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Espresso Recipe - Cappuccino
Having the perfect taste and enjoying the freshness of the espresso is what every coffee lover would crave for while preparing the espresso. Many different varieties of espressos can be prepared. One needs to perfectly texture the milk in the first place to get the basic step correct which then...
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Salton vs. Mr. Coffee.... All On The Cheap (resend)
Q: I'm about to buy an espresso machine for my dorm room. My price range is $50-70 (I would love a 150 dollar range one but I have a nasty feeling it would get stolen) and the Krups Espresso Bravo is right in my price range. I also have the option of buying a Salton Three For All (an 8-cup coffee maker and 4 cup espresso/cappuccino machine). Both are the same price ($49.99). I can also get a Mr. Coffee espresso machine at the local WalMart for $39.99. I realize that the quality of the espresso I get will be exactly what I pay for - not too great, but which of my three options will give me the better quality espresso? Which of the three will be the easiest to use? Also, does anyone have any suggestions of other machines in the same price range? (all the stores in my area carry the same Krups line to the exclusion of just about everything else). I don't check the newsgroups too often, so I'd appreciate it if you would send me a copy at: delirium_r...@hotmail.com as well.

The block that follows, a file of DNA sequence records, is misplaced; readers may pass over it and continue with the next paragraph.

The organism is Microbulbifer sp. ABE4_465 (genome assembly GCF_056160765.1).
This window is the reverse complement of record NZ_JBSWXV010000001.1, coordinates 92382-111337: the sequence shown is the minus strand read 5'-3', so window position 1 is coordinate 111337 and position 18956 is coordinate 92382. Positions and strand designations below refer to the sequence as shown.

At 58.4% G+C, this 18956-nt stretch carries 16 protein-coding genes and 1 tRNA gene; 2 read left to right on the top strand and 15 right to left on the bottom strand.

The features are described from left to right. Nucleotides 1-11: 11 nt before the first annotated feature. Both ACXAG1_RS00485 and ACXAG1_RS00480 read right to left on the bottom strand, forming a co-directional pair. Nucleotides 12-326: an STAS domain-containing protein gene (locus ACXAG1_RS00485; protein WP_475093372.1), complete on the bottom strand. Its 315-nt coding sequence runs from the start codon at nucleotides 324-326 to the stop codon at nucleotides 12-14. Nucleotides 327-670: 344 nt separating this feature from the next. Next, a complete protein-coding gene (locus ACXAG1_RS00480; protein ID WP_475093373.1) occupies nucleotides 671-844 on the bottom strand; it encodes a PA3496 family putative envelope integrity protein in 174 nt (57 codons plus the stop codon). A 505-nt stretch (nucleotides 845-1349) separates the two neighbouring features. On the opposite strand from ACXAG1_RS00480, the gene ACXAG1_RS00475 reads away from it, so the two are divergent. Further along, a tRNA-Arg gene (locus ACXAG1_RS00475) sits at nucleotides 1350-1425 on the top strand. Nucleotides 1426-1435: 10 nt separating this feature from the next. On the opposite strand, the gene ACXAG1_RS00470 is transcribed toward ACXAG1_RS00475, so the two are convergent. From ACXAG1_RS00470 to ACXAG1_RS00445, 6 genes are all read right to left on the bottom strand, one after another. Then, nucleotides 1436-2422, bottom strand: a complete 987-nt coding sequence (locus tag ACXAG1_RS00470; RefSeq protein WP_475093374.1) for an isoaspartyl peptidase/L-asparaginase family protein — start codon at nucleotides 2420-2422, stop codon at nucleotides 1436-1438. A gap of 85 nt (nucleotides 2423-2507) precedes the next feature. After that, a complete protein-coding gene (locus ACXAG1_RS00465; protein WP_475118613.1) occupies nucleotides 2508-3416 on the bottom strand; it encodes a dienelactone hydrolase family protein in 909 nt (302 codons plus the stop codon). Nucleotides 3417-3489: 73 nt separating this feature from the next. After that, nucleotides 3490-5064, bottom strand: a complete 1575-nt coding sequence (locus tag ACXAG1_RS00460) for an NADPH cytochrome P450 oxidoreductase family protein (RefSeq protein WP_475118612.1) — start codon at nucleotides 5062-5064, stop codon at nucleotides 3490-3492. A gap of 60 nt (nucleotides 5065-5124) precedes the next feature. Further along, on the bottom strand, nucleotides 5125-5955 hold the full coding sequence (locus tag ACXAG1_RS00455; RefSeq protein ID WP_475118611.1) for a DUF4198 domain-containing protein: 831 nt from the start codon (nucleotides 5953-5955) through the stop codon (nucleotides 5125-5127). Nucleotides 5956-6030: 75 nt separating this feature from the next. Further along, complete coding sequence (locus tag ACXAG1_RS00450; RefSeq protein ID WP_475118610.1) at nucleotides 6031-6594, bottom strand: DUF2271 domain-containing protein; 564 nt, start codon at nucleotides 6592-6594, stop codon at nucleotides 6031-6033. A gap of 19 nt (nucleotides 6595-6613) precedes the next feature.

A: All those machines don't make espresso - they make double-strength coffee. The steam pressure they produce is not nearly enough for espresso. Out of all of them, though, the Krups espresso bravo will be the only one that would make decent double-strength coffee, and the frothing wand included actually can froth milk without sputtering. If you want a decent espresso machine and don't mind refurbished equipment, spend the $50-70 on one of the refurbished Gaggia Coffee or Krups Novo machines that often pop up on the web auctions. Both are pump machines, and both can produce very good, authentic espresso. As far as the argument about which machine is best that goes on constantly in this newsgroup, both will make great espresso for the money you'd be spending. http://www.webauction.com http://www.onsale.com http://www.surplusauction.com With a refurbished machine, if the job wasn't done right, it's usually immediately apparent. All have at least a 30-day warranty, so you can be reasonably certain that you'll get a good machine, if maybe on the second try. You give up some of the convenience for extreme bargains. I would recommend staying as far away from the Salton and Mr. Coffee machines as possible. A friend made me a Salton shot, and it tasted like aluminum from the boiler was leeching into the coffee. I've never sampled Mr. Coffee's results, but I've seen one, and it looks and feels very cheap. The steam machines use a "fine" grind (about a notch finer than you would use for a drip coffee maker) and are more forgiving with the type of bean you use, since less depends on getting the roast and grind exactly right. On a cheap mill grinder, about 15-20 seconds will do it. I've actually made decent double-strength coffee with Maxwell House French Roast in a Braun steam machine (hey, I was desperate!). You'll find many people on this group look at the steam-powered machines with disdain. They do not make espresso, despite the way they're advertised, but the coffee they do make can be pretty good.